A monolithic three dimensional charged coupled device (3D-CCD) which utilizes the entire bulk of the semiconductor for charge generation, storage, and transfer. The 3D-CCD provides a vast improvement of current CCD architectures that use only the surface of the semiconductor substrate. The 3D-CCD is capable of developing a strong E-field throughout the depth of the semiconductor by using deep (buried) parallel (bulk) electrodes in the substrate material. Using backside illumination, the 3D-CCD architecture enables a single device to image photon energies from the visible, to the ultra-violet and soft x-ray, and out to higher energy x-rays of 30 keV and beyond. The buried or bulk electrodes are electrically connected to the surface electrodes, and an E-field parallel to the surface is established with the pixel in which the bulk electrodes are located. This E-field attracts charge to the bulk electrodes independent of depth and confines it within the pixel in which it is generated. Charge diffusion is greatly reduced because the E-field is strong due to the proximity of the bulk electrodes.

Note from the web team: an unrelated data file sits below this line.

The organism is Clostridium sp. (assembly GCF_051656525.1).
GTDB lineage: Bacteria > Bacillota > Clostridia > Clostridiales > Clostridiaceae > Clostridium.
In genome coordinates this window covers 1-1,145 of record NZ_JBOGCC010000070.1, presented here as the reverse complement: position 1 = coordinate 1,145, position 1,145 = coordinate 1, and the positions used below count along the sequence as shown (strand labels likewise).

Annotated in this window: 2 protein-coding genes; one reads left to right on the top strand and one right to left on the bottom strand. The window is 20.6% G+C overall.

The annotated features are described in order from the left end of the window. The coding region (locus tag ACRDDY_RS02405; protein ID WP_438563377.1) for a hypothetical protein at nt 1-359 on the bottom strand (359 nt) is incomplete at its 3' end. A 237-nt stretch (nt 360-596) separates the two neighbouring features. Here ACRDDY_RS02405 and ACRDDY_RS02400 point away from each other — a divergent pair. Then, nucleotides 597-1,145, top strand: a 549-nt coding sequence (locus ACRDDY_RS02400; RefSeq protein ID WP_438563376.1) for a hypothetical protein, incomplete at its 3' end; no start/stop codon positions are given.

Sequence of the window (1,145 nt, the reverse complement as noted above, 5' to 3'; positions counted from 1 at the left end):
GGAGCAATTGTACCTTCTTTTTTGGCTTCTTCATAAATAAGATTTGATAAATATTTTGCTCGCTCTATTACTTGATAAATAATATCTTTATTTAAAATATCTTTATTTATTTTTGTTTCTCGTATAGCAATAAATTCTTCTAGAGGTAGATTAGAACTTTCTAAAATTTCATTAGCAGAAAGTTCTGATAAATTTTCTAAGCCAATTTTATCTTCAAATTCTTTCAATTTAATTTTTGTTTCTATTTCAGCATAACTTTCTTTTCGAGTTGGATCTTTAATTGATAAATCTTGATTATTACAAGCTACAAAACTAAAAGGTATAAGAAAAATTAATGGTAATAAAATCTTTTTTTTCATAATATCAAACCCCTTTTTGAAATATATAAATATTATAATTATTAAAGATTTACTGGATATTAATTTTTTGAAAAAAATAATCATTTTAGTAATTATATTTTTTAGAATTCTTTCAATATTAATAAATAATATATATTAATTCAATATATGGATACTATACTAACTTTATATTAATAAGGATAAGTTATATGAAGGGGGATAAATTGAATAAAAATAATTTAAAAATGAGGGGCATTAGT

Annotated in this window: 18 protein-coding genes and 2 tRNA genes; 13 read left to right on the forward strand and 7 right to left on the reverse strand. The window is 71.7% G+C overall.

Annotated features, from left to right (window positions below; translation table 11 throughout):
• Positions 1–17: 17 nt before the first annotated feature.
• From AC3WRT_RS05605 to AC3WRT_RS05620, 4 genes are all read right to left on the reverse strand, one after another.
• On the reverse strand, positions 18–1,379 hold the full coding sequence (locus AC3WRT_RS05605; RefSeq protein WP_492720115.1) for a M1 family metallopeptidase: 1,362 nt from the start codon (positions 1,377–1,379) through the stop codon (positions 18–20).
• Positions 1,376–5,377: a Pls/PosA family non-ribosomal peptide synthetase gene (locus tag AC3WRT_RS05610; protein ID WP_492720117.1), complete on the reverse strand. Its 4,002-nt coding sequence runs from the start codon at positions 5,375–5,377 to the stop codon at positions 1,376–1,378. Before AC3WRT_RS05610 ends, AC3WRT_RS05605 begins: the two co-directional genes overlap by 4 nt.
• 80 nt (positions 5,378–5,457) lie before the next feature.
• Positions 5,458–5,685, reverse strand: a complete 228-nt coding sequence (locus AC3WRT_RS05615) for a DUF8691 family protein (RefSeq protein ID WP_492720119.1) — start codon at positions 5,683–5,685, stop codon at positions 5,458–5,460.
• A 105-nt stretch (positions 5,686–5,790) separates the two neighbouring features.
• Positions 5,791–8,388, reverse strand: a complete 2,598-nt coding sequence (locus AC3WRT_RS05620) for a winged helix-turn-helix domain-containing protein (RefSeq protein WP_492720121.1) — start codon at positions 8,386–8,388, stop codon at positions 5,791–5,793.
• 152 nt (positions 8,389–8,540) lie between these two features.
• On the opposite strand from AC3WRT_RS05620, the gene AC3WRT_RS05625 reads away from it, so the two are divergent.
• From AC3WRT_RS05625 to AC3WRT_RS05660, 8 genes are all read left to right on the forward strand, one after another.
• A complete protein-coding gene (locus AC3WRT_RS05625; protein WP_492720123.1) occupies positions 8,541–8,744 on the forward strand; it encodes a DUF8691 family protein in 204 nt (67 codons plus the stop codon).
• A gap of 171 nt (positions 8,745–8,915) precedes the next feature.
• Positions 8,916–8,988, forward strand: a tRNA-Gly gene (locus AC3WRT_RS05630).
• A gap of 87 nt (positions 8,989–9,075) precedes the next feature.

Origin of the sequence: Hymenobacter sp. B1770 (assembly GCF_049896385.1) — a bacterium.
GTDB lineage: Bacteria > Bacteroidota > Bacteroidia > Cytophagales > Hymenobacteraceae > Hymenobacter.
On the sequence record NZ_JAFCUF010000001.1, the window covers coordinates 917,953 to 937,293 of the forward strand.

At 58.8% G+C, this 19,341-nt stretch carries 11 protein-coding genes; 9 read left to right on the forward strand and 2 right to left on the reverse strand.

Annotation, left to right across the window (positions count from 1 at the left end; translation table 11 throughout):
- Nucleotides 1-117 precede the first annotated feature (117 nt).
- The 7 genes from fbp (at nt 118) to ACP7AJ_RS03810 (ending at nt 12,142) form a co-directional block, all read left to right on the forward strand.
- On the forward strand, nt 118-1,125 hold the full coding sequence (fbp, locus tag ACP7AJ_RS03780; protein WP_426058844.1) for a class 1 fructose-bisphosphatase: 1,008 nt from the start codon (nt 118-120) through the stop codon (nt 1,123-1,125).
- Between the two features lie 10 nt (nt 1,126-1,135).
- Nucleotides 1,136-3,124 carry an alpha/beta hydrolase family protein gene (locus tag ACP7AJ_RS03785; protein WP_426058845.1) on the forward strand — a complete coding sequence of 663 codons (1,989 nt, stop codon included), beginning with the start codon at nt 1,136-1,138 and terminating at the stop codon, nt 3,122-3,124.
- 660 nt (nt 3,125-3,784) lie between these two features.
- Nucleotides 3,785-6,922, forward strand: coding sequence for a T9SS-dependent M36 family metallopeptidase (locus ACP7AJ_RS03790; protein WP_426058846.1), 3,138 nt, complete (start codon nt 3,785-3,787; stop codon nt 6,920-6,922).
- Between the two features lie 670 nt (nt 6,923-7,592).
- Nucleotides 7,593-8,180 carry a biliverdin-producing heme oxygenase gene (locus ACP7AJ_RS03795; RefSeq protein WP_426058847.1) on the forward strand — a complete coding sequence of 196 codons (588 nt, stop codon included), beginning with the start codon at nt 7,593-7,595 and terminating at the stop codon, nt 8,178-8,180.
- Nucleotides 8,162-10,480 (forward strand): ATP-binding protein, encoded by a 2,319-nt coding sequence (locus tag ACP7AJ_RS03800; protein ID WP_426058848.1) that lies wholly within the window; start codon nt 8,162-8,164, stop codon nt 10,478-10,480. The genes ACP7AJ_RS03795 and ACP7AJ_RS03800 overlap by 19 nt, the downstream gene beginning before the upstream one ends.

The United States Government has rights in this invention pursuant to Contract No. W-7405-ENG-48 between the United States Department of Energy and the University of California for the operation of Lawrence Livermore National Laboratory.